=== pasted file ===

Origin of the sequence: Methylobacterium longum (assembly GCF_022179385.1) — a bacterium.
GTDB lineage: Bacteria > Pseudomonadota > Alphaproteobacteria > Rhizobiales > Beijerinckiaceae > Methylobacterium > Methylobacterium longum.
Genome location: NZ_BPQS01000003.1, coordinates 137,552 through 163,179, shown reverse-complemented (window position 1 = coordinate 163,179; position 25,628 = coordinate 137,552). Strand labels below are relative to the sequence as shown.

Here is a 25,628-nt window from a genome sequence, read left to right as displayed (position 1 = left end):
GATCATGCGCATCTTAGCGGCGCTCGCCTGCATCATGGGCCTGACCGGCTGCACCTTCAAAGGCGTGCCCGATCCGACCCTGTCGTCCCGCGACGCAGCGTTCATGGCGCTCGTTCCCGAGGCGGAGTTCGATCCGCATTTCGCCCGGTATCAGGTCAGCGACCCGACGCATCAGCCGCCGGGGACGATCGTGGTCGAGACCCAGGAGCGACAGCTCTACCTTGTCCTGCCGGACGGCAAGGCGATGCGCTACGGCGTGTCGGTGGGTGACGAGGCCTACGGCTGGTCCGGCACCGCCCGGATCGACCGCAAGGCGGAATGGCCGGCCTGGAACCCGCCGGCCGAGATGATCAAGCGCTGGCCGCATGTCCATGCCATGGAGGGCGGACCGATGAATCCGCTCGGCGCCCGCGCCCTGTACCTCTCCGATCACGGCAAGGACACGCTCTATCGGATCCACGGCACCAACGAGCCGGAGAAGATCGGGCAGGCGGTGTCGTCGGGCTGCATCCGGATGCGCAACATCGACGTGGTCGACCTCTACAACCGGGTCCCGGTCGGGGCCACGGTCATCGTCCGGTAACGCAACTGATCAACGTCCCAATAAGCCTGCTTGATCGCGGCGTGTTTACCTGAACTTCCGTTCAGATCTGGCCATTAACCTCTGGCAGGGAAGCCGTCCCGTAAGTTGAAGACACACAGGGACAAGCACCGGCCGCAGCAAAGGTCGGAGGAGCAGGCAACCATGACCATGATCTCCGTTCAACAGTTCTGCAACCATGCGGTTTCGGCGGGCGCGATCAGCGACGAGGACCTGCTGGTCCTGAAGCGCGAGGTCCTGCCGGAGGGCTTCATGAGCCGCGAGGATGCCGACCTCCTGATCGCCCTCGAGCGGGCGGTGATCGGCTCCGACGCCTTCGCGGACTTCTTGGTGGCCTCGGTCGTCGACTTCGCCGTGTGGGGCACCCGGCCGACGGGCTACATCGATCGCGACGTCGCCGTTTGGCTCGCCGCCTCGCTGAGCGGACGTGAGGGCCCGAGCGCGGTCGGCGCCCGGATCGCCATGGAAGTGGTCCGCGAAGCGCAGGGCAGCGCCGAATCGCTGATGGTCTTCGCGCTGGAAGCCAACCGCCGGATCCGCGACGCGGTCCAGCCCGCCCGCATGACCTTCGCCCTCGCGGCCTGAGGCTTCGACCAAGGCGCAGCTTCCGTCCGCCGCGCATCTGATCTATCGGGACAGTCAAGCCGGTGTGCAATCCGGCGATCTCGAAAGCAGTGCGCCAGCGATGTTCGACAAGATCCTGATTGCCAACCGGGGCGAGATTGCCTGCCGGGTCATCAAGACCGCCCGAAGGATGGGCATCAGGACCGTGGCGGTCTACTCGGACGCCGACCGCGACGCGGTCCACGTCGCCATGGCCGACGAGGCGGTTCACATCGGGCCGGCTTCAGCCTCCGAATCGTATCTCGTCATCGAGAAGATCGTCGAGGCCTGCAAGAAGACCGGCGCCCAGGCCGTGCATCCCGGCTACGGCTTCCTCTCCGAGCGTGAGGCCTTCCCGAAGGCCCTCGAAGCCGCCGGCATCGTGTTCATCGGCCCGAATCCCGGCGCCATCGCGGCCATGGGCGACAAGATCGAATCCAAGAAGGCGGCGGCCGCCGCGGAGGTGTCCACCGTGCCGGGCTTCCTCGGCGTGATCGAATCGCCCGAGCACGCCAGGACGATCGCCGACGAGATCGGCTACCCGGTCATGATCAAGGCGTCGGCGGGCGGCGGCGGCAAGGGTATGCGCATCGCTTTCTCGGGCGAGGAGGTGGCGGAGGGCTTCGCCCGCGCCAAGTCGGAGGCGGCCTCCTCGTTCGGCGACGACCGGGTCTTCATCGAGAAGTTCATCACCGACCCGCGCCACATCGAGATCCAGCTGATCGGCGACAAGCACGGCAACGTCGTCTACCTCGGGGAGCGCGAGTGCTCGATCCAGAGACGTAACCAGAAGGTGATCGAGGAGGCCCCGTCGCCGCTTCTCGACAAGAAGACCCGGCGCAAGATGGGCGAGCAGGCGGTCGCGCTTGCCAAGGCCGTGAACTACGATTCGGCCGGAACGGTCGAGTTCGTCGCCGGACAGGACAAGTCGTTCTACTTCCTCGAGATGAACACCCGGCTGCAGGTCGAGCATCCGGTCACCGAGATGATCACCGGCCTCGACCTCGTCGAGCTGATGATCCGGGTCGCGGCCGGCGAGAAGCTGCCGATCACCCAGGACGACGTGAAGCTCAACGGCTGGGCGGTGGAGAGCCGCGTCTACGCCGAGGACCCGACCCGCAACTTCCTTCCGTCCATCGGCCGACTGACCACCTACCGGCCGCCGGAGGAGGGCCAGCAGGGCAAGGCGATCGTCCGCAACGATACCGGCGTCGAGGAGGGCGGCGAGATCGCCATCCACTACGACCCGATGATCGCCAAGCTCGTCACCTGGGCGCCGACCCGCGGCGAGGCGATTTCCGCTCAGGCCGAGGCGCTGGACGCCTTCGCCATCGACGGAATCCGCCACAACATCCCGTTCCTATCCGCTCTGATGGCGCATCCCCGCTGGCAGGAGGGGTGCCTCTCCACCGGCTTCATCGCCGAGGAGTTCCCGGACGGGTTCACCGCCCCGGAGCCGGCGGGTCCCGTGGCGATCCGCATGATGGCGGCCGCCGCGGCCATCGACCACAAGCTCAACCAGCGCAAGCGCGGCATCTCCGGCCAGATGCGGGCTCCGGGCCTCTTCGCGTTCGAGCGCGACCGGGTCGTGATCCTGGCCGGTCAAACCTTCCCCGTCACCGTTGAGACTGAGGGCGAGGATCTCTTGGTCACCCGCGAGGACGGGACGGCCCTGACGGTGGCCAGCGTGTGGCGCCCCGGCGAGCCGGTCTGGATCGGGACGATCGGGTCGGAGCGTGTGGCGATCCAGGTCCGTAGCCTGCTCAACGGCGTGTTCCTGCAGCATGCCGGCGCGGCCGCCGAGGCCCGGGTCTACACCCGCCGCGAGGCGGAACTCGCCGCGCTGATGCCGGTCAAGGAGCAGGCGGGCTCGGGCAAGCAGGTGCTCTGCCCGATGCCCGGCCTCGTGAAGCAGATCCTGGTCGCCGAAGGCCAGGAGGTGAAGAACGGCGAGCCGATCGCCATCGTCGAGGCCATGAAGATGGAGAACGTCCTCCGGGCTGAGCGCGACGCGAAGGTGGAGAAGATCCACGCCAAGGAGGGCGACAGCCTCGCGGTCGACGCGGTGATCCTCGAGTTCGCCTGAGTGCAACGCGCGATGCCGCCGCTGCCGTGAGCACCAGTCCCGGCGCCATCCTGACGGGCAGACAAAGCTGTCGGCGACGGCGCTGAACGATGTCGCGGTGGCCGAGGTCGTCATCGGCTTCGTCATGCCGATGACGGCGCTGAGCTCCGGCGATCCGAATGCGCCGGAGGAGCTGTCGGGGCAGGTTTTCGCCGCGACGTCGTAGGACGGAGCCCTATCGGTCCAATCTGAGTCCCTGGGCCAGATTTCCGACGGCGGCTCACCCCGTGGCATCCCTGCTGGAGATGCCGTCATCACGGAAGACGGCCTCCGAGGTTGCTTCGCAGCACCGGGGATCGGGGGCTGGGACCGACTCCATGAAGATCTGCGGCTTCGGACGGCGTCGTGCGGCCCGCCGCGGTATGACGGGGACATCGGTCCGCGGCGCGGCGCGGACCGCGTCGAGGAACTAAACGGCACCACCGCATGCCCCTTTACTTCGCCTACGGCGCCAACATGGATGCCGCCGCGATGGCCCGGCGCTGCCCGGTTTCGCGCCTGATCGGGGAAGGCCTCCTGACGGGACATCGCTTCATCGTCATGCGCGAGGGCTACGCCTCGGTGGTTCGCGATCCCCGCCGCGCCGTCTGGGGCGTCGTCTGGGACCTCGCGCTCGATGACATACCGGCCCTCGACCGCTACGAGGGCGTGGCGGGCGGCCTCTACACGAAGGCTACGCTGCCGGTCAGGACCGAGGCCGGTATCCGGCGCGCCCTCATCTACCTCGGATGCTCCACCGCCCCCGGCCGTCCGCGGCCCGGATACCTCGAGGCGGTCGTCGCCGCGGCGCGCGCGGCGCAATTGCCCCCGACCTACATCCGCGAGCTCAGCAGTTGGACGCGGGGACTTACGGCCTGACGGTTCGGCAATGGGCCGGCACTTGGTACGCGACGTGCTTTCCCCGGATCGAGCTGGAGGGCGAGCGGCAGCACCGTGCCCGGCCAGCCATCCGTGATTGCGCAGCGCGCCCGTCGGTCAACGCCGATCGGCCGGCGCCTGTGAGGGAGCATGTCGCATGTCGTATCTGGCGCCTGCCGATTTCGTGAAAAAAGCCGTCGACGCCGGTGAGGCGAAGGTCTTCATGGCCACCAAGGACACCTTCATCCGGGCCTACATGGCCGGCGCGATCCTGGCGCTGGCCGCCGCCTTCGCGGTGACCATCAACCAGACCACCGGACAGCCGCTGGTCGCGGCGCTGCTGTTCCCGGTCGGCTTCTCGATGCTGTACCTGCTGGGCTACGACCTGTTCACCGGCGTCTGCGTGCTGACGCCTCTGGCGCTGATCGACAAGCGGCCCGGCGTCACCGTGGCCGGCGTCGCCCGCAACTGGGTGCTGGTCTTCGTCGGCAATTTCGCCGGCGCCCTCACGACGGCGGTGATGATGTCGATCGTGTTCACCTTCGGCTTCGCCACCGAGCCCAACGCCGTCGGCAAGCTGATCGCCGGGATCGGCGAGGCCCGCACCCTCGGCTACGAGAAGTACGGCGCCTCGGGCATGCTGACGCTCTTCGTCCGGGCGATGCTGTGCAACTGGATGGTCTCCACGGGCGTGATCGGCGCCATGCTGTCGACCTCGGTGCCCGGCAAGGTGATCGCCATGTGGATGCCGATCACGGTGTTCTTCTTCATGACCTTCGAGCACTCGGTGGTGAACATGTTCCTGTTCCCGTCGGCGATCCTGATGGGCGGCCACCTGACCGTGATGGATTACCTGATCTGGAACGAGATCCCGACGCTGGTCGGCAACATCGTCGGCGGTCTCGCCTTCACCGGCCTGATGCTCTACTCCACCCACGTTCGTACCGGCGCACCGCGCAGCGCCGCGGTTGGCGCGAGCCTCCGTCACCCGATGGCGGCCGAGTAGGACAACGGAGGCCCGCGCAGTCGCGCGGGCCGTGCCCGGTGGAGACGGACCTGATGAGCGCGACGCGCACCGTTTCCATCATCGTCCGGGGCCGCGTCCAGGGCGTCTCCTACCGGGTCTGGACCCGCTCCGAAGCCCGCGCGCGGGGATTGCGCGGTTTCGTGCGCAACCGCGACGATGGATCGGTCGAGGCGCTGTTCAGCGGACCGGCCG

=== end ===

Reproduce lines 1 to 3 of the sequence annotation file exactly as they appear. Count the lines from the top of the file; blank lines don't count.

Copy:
Origin of the sequence: Methylobacterium longum (assembly GCF_022179385.1) — a bacterium.
GTDB lineage: Bacteria > Pseudomonadota > Alphaproteobacteria > Rhizobiales > Beijerinckiaceae > Methylobacterium > Methylobacterium longum.
Genome location: NZ_BPQS01000003.1, coordinates 137,552 through 163,179, shown reverse-complemented (window position 1 = coordinate 163,179; position 25,628 = coordinate 137,552). Strand labels below are relative to the sequence as shown.